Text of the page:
If you work for a publicly traded company, chances are you can own company stock inside your 401(k) retirement plan. We’ve seen many workers nearing retirement who have accumulated substantial shares of company stock. These workers are often unaware that they have an option with the tax treatment of these shares that could potentially result in substantial tax savings.
The option these workers have is to use the Net Unrealized Appreciation (NUA) strategy. Normally upon retirement, assets distributed from a 401(k) or an IRA are taxed at ordinary income rates as high as 37%. However, only for company stock, you can elect NUA treatment and have the gain on shares taxed at long-term capital gains (LTCG) rates, which max out at 23.8% for the highest income earners. A 13%+ reduction in taxes on gains is enticing, so let’s examine how this strategy works.
Upon retirement or separation of service, the worker removes the entire balance of their 401(k). The non-company stock is rolled over to an IRA and the company stock is distributed to a taxable account. To perform this transaction, they must work with the retirement plan to keep the cost basis of the company stock and distribute actual shares, not liquidated cash. Distributing the company shares causes a taxable event and ordinary income tax must be paid on a cost basis. The shares can then appreciate being sold at LTCG rates.
Before we look at a case study outlining the potential benefits of using NUA treatment, let’s look at some particulars of the strategy. Several different factors make this a very individual decision*.
- Only works if company stock is appreciated: Ideally, shares are worth 2x cost basis or more. If the stock declines, this strategy can be a net negative.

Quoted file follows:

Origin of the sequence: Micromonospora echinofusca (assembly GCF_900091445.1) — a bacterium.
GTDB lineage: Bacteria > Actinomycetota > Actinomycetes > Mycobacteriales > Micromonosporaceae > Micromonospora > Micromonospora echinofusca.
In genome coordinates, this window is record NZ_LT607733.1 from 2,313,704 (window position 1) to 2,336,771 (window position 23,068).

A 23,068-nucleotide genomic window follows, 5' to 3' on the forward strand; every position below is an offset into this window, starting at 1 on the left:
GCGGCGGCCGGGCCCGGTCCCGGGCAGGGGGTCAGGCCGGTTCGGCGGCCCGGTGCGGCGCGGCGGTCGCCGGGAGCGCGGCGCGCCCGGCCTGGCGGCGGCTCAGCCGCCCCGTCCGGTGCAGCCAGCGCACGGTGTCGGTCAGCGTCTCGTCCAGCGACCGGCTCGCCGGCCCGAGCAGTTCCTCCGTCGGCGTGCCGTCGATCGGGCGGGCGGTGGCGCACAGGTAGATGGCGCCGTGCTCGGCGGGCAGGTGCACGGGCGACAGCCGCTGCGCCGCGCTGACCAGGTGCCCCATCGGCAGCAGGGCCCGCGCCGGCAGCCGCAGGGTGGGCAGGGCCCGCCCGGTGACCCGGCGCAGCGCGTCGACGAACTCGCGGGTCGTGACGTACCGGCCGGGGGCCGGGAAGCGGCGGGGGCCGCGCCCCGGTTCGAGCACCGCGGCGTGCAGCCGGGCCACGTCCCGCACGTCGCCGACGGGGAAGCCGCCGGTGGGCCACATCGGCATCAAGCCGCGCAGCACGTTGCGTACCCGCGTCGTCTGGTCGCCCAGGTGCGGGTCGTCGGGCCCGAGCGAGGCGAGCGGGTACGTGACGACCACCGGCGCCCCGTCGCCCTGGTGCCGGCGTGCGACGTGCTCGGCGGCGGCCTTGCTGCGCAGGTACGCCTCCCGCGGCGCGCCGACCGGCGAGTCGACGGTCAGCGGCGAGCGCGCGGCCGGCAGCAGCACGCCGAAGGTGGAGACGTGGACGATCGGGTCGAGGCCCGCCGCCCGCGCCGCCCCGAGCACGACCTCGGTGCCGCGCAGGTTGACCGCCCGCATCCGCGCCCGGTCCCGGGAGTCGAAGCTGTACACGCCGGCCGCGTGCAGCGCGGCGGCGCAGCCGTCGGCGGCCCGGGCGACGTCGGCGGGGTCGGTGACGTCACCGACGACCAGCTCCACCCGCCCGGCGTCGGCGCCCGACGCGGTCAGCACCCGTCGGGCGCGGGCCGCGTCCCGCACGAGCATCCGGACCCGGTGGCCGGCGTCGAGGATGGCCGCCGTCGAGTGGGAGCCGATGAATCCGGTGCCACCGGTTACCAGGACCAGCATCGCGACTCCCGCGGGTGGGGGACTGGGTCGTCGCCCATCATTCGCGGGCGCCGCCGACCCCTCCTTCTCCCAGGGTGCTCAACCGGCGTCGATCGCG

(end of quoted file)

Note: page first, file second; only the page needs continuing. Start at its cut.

- Works best for high-income earners: The spread between ordinary income and capital gains tax rates is smaller for low-income earners and this strategy is less attractive.
- Generates a tax bill: Electing NUA treatment generates income on a cost basis, so you’ll need to plan to have the cash to pay the initial tax bill.
- Works best with long time horizon: Tax-deferred growth and avoiding required minimum distributions enhance this strategy over longer periods.
- Dictates your asset allocation: You must continue to hold company stock in retirement.
Carol is a branch president for a large bank and has purchased company shares in her 401(k) for years. The shares are worth $200,000 and have a cost basis of $50,000. Her high income and ownership of rental properties will keep her in a high tax bracket indefinitely. If she elects NUA treatment, she pays a federal tax of $18,500 next April. If she sells the shares in ten years for $200,000, she saves $43,000 in tax. If she didn’t use NUA treatment, she would have had to earn over 8% of the cash she used for the tax payment to break even. If the stock had appreciated, every dollar earned would have increased her savings by 13.2 cents.
*This discussion is not meant to be construed as investment advice or personal financial planning advice. Some rules and transactional steps have been omitted for brevity; this is not a handbook for implementation. This strategy depends on many variables such as income level, investment horizon, cash flow, risk tolerance, economic environment, and firm-specific risks. Please consult us for an individual discussion to see if this strategy may be right for you.